Anything that signifies future action in a story is known as a setup. When James Bond is shown an array of novel gadgets by Q, we know he’s not just checking them out for fun. The payoff is when Bond later uses one of these gadgets against a bad guy.

In order for it to be effective, the path between the setup and the payoff must be clear.

If something is set up in the beginning of a book, for example, and only crops up again towards the very end, the reader may barely remember it and therefore the payoff isn’t very satisfying.

Having said that, there is one powerful tip you can use to get the audience’s attention: break the expected pattern. When something doesn’t unfold as we thought it would, we are shocked and intrigued.

Consider a famous scene from the first Indiana Jones film in which Indy is confronted by a sword-wielding madman. You expect the payoff to involve an impressive and skillful sword fight, but Indy nonchalantly takes out his gun and shoots the guy. It leaves an impression on us because the pattern is broken.

Wired for Story Key Idea #7: With long term practice, knowledge of what makes a good story becomes intuitive.

Say someone asks you how many of the letter “e” are in the word “entrepreneur.” You quickly try to visualize it, but you can’t come up with the right answer. We’ve all been there, that disconcerting feeling of forgetting how to spell a certain word, and the more you try to figure it out, the more unsure you become.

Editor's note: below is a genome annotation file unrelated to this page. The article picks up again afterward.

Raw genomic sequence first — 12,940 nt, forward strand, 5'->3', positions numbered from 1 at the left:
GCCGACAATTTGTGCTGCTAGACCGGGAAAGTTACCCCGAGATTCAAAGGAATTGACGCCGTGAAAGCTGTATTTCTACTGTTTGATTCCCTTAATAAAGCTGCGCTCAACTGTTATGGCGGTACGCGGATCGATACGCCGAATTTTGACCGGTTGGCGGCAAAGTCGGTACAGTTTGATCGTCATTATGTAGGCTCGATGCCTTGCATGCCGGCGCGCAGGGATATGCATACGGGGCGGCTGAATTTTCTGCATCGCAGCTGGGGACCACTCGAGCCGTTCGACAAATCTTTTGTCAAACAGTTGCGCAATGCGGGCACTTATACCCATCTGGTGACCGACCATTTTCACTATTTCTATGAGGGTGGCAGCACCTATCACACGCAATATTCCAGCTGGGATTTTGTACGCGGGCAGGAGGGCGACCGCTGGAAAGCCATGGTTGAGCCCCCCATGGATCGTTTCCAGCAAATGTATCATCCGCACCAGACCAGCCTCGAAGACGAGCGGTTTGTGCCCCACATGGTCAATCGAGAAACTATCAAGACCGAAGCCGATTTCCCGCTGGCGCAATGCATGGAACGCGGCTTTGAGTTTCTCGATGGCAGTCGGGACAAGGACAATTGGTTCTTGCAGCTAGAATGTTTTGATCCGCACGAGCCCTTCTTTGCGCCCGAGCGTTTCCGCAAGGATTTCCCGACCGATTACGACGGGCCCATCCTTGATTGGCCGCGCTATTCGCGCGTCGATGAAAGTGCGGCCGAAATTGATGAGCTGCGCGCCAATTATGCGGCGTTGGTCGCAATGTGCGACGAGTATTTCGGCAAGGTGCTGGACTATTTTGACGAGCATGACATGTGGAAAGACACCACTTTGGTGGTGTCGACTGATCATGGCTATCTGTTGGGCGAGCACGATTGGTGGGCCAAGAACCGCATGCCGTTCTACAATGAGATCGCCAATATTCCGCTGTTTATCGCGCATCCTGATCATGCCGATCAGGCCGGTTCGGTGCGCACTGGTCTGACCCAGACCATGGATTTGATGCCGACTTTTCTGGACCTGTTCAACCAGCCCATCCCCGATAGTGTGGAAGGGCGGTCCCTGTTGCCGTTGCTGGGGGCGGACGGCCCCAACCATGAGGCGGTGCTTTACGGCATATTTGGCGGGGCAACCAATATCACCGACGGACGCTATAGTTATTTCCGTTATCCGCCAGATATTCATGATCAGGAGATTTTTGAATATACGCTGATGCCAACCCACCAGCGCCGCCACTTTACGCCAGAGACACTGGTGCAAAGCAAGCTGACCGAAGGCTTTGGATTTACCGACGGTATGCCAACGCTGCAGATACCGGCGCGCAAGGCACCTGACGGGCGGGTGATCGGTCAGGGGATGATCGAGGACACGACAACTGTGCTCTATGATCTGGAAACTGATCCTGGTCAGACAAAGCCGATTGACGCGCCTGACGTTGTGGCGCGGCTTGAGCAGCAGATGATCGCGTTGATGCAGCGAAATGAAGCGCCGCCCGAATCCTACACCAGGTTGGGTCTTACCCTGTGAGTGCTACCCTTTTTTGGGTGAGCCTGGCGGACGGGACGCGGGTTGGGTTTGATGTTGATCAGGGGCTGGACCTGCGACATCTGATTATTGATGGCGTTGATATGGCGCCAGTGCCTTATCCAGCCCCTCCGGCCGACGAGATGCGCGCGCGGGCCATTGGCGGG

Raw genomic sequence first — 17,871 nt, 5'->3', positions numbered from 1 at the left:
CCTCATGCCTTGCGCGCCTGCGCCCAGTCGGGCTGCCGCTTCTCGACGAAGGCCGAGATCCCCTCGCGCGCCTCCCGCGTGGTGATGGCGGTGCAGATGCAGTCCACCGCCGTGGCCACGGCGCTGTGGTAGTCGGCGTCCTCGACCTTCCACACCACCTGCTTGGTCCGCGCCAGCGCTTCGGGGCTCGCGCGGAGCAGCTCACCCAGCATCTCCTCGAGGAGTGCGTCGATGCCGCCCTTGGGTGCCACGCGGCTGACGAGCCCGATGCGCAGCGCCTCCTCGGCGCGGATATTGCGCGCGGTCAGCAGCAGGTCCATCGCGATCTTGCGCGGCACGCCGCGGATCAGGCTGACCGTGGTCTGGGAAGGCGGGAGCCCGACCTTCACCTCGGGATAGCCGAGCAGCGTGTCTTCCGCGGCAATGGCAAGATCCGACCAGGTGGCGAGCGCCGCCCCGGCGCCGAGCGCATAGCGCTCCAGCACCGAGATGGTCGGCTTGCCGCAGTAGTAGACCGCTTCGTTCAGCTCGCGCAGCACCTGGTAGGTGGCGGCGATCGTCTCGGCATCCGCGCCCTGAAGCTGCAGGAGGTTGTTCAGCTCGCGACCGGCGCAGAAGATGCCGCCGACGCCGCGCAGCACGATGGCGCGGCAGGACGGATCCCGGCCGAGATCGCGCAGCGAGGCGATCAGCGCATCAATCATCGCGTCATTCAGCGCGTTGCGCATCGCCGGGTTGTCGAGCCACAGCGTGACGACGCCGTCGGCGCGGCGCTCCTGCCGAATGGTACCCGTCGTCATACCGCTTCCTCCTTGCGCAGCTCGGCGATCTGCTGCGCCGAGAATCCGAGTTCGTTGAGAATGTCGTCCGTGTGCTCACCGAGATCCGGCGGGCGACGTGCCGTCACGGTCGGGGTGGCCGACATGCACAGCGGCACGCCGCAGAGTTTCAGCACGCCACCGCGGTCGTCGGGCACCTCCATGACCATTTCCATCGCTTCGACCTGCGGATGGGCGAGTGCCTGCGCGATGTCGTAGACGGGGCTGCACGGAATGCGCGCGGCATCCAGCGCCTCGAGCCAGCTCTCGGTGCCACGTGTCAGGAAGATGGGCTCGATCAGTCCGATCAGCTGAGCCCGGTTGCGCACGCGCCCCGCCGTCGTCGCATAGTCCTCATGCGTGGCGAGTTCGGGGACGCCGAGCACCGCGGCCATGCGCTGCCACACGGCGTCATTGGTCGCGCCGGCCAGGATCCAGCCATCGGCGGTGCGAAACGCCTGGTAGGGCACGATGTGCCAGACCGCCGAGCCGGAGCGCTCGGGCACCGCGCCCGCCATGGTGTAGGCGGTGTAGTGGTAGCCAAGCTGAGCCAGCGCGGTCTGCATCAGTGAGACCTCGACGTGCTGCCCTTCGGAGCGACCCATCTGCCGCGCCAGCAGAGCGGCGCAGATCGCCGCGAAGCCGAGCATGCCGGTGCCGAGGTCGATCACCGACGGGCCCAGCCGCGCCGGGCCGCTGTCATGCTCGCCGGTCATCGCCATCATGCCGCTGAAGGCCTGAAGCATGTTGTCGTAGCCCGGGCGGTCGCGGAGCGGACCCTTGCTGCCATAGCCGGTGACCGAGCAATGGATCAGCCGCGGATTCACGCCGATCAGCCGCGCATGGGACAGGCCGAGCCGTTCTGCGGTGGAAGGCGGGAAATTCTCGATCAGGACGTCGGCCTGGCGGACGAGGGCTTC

This happens because our brains function at their best when we act using our intuition; thinking too hard about something often decreases our performance.

Nobel laureate Herbert Simon says that it takes around ten years to become an expert in a subject. After ten years of practice, around 50,000 chunks of knowledge become internalized in the brain, meaning that we can process them automatically. This knowledge becomes readily accessible to the brain without us having to really think about it.

An expert table tennis player, for example, will have practiced so many times that she can estimate the bounce of the ball or the direction of the shot automatically; she needn’t think about it.